California Governor Gavin Newsom took his pen in hand this week, and signed an order putting an executive moratorium on the death penalty in the state.

The action suspends any further executions in California as long as Newsom is governor. But only California voters can repeal the death penalty, something they rejected narrowly three years ago.

Newsom also ordered the immediate closure of the state’s execution chamber at San Quentin State Prison. The order does not otherwise change any existing convictions or sentences — and will not lead to any death row inmates being released.

“Our death penalty system has been — by any measure — a failure,” Newsom said in a written statement. “It has provided no public safety benefit or value as a deterrent. It has wasted billions of taxpayer dollars. But most of all, the death penalty is absolute, irreversible and irreparable in the event of a human error.”

The order gives a reprieve to the 737 people on death row, including several real monsters.

Here are some of the criminals that get to live their lives for a little bit longer – without fear of execution – following Newsom’s decision:

SCOTT PETERSON: The disappearance of Scott’s 27-year old wife, Laci Peterson — who was 8 months pregnant – gripped the nation in the early 2000s yet ended in tragedy after her body was found dumped in San Francisco Bay. Peterson, in a nationally televised case, was found guilty of her and their unborn son’s murder and was exposed to be living a double life, also having an affair with a massage therapist.

LAWRENCE BITTAKER:
Dubbed by the media as the “Tool Box Killer”, Bittaker was one half of a sadistic duo convicted of raping and killing five teen girls in 1979 after torturing them with household items such as pliers and screwdrivers. Four of his five victims were under the age of 17, and Bittaker has been living his life on death row for more than double the number of years they were alive….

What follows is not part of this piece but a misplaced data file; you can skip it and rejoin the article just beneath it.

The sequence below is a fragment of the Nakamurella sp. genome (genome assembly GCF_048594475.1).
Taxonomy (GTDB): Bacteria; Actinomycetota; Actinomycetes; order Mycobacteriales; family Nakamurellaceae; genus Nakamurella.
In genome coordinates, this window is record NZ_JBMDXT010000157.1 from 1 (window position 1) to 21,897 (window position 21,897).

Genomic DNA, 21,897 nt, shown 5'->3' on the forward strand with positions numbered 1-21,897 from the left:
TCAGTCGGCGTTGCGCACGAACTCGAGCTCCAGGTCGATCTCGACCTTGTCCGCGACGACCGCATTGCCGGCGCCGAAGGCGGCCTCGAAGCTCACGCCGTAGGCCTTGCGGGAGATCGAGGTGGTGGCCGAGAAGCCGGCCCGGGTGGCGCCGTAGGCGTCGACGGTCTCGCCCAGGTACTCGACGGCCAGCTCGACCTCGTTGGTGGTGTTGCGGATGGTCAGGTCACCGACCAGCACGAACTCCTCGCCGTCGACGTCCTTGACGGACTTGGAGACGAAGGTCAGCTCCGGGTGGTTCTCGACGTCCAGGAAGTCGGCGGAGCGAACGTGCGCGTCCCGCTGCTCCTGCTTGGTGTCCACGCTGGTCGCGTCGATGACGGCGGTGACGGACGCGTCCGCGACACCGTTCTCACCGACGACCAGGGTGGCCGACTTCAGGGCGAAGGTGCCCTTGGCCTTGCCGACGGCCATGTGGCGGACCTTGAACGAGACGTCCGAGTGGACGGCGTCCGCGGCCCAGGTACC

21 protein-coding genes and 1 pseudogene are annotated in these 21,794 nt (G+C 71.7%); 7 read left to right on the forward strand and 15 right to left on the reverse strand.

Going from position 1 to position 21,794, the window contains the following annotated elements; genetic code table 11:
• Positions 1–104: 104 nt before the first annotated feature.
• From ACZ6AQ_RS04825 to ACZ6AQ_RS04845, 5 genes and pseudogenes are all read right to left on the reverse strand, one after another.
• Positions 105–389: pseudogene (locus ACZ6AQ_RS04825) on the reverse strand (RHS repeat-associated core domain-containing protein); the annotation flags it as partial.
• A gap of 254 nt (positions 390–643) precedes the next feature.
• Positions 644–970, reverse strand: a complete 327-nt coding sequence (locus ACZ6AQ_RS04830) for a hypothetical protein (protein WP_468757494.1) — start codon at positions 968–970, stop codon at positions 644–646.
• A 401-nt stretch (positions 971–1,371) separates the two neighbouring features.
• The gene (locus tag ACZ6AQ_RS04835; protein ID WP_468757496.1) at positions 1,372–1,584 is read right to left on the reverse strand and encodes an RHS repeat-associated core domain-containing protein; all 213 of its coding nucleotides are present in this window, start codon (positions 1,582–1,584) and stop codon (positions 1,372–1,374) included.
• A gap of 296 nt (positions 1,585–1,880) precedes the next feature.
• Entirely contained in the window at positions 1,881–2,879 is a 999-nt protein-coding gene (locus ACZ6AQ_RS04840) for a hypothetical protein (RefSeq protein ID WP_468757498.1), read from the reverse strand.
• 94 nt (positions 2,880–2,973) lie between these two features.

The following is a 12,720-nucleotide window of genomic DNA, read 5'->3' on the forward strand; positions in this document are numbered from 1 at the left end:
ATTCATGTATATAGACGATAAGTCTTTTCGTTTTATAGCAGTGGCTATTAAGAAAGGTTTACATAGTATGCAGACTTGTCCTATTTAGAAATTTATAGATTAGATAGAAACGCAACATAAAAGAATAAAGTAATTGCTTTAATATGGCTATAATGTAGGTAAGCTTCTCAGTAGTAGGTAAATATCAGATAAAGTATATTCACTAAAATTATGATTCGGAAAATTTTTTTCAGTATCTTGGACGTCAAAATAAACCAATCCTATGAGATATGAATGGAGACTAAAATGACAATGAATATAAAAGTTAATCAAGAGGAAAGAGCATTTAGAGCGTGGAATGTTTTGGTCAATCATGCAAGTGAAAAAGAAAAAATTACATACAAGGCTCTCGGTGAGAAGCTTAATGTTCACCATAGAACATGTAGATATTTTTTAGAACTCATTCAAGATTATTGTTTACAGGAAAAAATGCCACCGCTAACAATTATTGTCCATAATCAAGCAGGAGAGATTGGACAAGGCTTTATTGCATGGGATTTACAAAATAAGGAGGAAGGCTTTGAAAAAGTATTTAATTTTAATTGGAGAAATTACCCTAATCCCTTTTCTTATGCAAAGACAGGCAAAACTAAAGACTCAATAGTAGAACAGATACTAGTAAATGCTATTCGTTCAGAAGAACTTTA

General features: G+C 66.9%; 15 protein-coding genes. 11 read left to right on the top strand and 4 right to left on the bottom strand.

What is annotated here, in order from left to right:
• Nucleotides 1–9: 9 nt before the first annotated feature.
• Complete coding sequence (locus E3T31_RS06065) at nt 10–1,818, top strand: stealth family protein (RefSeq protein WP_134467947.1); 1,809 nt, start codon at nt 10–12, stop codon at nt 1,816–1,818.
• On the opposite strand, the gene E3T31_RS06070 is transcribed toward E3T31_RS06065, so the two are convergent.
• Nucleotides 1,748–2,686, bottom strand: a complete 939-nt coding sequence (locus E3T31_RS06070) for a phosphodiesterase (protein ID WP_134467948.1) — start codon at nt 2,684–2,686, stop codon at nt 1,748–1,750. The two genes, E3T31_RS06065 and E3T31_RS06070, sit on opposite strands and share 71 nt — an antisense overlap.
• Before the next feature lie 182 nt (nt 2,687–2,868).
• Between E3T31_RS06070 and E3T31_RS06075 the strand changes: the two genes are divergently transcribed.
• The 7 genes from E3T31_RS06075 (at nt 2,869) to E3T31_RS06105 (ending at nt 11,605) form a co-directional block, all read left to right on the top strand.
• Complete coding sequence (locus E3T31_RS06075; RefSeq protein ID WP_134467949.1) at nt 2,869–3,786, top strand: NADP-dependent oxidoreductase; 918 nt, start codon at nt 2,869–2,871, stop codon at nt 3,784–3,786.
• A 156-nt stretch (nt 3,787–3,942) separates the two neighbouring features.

RANDY KRAFT: Kraft, who came to be known as the “Scorecard Killer,” murdered at least 16 young men over a period of 11 years beginning in 1972. He is also believed to have committed the rape and murder of up to 51 other boys and young men, with many victims who had previously been enlisted in the U.S. Marine Corps.

Not surprisingly, the move is not entirely popular with the Californians who voted to retain the death death penalty in 2016.

Kent Scheidegger, legal director of the Criminal Justice Legal Foundation, called Newsom’s actions “an abuse of power.”

Scheidegger’s organization was the main backer of Proposition 66, a statewide ballot measure that voters approved in 2016 to fast-track executions in California, potentially speeding up executions. During that same election, voters rejected a separate ballot measure — Proposition 62 — to abolish the death penalty, marking the second time since 2012 that Californians voted against repealing capital punishment.

Scheidegger said families of murder victims could challenge Newsom in court, but he was not sure if the result would be worth the effort. The state constitution gives the governor wide latitude to issue reprieves, he said.

Given that California’s political leaders embrace #Resistance, ignoring the will of the voters is part of the package. However, the hypocrisy associated with Newsom’s act has not gone unnoticed.